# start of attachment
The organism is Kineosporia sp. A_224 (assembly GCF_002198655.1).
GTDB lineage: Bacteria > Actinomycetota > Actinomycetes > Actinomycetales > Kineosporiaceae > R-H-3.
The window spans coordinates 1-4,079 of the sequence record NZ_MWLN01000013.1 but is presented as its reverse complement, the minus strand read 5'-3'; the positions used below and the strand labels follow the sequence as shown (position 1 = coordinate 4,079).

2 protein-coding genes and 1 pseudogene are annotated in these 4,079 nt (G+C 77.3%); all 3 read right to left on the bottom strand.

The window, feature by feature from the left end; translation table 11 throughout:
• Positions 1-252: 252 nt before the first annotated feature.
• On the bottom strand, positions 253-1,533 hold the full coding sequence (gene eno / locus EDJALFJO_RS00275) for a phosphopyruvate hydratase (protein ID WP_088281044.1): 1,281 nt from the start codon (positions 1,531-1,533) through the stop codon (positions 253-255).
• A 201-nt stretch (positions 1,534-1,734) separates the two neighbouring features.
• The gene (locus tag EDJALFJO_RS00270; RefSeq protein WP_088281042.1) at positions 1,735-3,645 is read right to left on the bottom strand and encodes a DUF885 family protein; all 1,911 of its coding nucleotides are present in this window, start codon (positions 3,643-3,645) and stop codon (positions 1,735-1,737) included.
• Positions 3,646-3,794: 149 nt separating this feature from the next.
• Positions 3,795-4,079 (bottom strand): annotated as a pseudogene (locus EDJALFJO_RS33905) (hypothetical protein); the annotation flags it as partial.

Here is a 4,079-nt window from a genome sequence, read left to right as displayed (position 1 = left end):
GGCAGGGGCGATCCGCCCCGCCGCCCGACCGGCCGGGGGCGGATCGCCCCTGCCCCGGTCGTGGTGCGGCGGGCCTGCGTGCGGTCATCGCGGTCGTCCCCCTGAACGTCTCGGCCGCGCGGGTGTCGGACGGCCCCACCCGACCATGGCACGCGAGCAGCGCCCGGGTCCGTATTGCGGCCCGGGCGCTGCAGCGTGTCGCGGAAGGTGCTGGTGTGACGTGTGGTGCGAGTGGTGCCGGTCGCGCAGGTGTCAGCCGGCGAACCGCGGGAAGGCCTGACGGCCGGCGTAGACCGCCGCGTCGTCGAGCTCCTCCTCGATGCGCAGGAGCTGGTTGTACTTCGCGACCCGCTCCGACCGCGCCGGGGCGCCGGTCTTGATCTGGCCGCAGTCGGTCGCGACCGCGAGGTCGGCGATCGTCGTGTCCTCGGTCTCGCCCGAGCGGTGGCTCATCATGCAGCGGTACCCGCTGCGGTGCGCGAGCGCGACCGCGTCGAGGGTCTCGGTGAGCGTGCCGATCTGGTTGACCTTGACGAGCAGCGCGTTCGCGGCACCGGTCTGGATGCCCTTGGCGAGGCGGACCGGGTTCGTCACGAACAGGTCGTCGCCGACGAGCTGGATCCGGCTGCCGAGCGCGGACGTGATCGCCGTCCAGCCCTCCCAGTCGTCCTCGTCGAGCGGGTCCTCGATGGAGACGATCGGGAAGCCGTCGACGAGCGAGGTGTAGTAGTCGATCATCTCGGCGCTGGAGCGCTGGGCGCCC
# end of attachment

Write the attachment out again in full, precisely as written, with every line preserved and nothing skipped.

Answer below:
The organism is Kineosporia sp. A_224 (assembly GCF_002198655.1).
GTDB lineage: Bacteria > Actinomycetota > Actinomycetes > Actinomycetales > Kineosporiaceae > R-H-3.
The window spans coordinates 1-4,079 of the sequence record NZ_MWLN01000013.1 but is presented as its reverse complement, the minus strand read 5'-3'; the positions used below and the strand labels follow the sequence as shown (position 1 = coordinate 4,079).

2 protein-coding genes and 1 pseudogene are annotated in these 4,079 nt (G+C 77.3%); all 3 read right to left on the bottom strand.

The window, feature by feature from the left end; translation table 11 throughout:
• Positions 1-252: 252 nt before the first annotated feature.
• On the bottom strand, positions 253-1,533 hold the full coding sequence (gene eno / locus EDJALFJO_RS00275) for a phosphopyruvate hydratase (protein ID WP_088281044.1): 1,281 nt from the start codon (positions 1,531-1,533) through the stop codon (positions 253-255).
• A 201-nt stretch (positions 1,534-1,734) separates the two neighbouring features.
• The gene (locus tag EDJALFJO_RS00270; RefSeq protein WP_088281042.1) at positions 1,735-3,645 is read right to left on the bottom strand and encodes a DUF885 family protein; all 1,911 of its coding nucleotides are present in this window, start codon (positions 3,643-3,645) and stop codon (positions 1,735-1,737) included.
• Positions 3,646-3,794: 149 nt separating this feature from the next.
• Positions 3,795-4,079 (bottom strand): annotated as a pseudogene (locus EDJALFJO_RS33905) (hypothetical protein); the annotation flags it as partial.

Here is a 4,079-nt window from a genome sequence, read left to right as displayed (position 1 = left end):
GGCAGGGGCGATCCGCCCCGCCGCCCGACCGGCCGGGGGCGGATCGCCCCTGCCCCGGTCGTGGTGCGGCGGGCCTGCGTGCGGTCATCGCGGTCGTCCCCCTGAACGTCTCGGCCGCGCGGGTGTCGGACGGCCCCACCCGACCATGGCACGCGAGCAGCGCCCGGGTCCGTATTGCGGCCCGGGCGCTGCAGCGTGTCGCGGAAGGTGCTGGTGTGACGTGTGGTGCGAGTGGTGCCGGTCGCGCAGGTGTCAGCCGGCGAACCGCGGGAAGGCCTGACGGCCGGCGTAGACCGCCGCGTCGTCGAGCTCCTCCTCGATGCGCAGGAGCTGGTTGTACTTCGCGACCCGCTCCGACCGCGCCGGGGCGCCGGTCTTGATCTGGCCGCAGTCGGTCGCGACCGCGAGGTCGGCGATCGTCGTGTCCTCGGTCTCGCCCGAGCGGTGGCTCATCATGCAGCGGTACCCGCTGCGGTGCGCGAGCGCGACCGCGTCGAGGGTCTCGGTGAGCGTGCCGATCTGGTTGACCTTGACGAGCAGCGCGTTCGCGGCACCGGTCTGGATGCCCTTGGCGAGGCGGACCGGGTTCGTCACGAACAGGTCGTCGCCGACGAGCTGGATCCGGCTGCCGAGCGCGGACGTGATCGCCGTCCAGCCCTCCCAGTCGTCCTCGTCGAGCGGGTCCTCGATGGAGACGATCGGGAAGCCGTCGACGAGCGAGGTGTAGTAGTCGATCATCTCGGCGCTGGAGCGCTGGGCGCCC